Exploring the Visual C++ Browse Database

Visual CPP Team

Hello, this is Jim Springfield.  This post will cover some low-level details about how we represent information in the browse database in VS 2010.  As I’ve mentioned in a previous post, we are using SQL Server Compact Edition (SSCE) for storing information about all of the C, C++, and IDL files in your solution.  I will show some SQL examples that illustrate how to mine this database for information about your code.

NOTE: The particular database schema we use in VS2010 may very well change in future versions, so the examples I show may not work in future versions of VS.

Opening the SDF file

The database file (SDF) can normally be found in the same directory as your solution file (SLN), although it may get relocated if your SLN is on a network share or a flash drive.  You can open the SDF using several different tools.  SSMS (SQL Server Management Studio) is a good one if you have access to it.  However, you can also open it in Visual Studio itself.  Before opening the SDF to play with, it is best to close the associated solution. 

1.       Within VS, go to the “Server Explorer” window, right click on “Data Connections”, and select “Add Connection…”.

2.       Select “Microsoft SQL Server Compact 3.5” for the Data Source and click “Continue”.

3.       Click the “Browse…” button and then navigate to the SDF file to open.

4.       If the SDF file is large (i.e. > 250MB), you will need to set an option before opening.  To do this, click the “Advanced…” button and set “Max Database Size” to something larger than the SDF you are opening.  4091MB is the largest value allowed and you can just use that if you wish.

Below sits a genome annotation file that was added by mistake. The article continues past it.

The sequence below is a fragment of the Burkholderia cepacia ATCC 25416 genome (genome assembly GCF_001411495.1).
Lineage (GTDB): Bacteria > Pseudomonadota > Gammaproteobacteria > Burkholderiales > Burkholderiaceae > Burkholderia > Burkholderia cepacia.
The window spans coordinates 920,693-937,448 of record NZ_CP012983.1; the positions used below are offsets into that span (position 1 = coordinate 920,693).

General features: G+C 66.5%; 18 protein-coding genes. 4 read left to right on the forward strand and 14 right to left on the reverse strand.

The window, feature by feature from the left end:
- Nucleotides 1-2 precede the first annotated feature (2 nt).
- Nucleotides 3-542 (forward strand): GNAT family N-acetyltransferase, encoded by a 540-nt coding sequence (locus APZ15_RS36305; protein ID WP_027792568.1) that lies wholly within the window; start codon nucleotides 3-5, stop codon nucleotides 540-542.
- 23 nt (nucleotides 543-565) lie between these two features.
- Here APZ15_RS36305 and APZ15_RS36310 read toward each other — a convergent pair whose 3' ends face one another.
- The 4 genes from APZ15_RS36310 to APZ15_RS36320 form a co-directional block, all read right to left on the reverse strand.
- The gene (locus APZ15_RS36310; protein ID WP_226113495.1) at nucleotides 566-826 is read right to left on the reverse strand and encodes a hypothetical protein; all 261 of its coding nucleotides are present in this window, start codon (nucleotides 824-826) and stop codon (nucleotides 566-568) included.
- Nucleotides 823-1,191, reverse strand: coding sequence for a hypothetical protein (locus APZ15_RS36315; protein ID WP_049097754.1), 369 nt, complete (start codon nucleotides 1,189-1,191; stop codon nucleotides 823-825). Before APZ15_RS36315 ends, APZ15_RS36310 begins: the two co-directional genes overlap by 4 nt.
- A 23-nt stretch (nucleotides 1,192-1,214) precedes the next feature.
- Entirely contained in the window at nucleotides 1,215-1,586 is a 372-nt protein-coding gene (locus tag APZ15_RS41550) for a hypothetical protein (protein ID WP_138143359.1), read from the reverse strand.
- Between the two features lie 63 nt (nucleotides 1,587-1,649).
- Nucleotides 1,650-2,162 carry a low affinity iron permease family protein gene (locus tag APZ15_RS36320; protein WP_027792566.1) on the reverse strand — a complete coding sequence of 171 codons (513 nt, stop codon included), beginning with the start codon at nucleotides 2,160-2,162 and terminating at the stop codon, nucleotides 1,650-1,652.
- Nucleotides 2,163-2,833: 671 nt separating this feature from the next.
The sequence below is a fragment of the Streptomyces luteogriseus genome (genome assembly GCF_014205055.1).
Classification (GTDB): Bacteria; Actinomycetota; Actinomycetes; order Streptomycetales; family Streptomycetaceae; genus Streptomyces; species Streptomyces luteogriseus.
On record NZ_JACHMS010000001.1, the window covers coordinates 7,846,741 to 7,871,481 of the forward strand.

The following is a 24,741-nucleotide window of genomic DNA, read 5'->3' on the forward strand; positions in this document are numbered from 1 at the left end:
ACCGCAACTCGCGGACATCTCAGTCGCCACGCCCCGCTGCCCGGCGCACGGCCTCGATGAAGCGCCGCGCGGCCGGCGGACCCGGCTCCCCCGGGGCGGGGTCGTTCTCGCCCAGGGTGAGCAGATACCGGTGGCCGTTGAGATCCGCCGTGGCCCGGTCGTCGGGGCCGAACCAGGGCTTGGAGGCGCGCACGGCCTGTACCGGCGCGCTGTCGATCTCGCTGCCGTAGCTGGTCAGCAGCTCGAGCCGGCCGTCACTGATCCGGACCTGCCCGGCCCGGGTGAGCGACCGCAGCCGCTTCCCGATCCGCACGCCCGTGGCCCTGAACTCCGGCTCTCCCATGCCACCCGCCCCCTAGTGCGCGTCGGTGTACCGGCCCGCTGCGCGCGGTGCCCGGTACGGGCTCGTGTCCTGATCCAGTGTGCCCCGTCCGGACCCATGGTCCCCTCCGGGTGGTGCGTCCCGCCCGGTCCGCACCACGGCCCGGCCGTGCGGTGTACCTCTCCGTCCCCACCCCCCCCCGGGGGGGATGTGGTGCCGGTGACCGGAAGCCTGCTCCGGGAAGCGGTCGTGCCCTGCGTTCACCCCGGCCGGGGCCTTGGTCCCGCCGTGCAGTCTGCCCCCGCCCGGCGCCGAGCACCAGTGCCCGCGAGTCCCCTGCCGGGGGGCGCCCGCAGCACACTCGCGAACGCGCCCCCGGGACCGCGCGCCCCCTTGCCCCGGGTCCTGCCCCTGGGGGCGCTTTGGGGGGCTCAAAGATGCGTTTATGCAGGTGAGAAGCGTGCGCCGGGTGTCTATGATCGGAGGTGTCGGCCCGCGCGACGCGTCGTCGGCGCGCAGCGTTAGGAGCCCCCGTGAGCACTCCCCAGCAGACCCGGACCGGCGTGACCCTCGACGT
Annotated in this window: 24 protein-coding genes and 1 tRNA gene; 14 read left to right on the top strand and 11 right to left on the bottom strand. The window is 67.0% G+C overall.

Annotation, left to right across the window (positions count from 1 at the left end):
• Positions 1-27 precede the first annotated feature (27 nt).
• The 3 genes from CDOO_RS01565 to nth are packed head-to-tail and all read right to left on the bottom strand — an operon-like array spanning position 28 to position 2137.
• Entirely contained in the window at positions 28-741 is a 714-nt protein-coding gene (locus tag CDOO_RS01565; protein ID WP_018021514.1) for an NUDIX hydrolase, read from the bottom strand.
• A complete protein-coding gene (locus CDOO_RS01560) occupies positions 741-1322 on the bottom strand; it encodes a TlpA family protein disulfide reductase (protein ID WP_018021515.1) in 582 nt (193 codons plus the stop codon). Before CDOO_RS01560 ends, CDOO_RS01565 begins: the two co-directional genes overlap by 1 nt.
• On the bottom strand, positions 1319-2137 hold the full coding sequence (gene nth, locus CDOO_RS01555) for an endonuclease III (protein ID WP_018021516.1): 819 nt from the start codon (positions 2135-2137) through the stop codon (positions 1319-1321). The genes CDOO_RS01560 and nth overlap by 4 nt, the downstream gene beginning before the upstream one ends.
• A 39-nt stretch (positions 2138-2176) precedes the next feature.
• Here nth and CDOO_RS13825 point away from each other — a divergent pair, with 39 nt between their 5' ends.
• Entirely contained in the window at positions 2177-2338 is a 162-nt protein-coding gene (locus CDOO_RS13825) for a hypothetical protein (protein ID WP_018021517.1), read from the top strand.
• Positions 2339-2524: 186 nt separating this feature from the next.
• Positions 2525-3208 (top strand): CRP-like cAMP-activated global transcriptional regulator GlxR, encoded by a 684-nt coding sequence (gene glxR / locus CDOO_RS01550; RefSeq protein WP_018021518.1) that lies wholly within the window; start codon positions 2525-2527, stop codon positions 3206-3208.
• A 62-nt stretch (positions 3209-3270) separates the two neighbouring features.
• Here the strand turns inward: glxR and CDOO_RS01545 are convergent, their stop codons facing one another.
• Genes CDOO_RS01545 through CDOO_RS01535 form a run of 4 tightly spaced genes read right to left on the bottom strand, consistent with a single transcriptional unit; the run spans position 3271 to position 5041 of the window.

5.       Finally, click the “OK” button and VS should open your SDF file.

Learning your way around

If you expand the new node for your SDF in Server Explorer, you will see a “Tables” node.  Expand that and you can see all of the tables that are currently defined.  The “code_items” table contains information on every definition and declaration that occur in your source.  I don’t have space to cover what all of the tables do, but take a look around.  Don’t expect to see data in the refs or symbols tables as those are there for some possible future use. 

Note:  Don’t try to make changes to the schema or indexes and expect that to persist.  When we open the SDF for actual browsing use, we do a consistency check and if anything is not “correct”, we delete the SDF and rebuild it.

Take a look at the “code_item_kinds” table.  You can see the contents by right-clicking and selecting “Show Table Data”.  There should be 59 entries here.  These values are used in the “code_items” table and you can use them in queries to find certain types of code items.

Creating a query

Right click on the “code_items” table and select “New Query”.  You will get a query window with some tools that help you build and run queries.  A window will popup asking you to add a table.  Just click close as you will just be copying queries into the query window for now.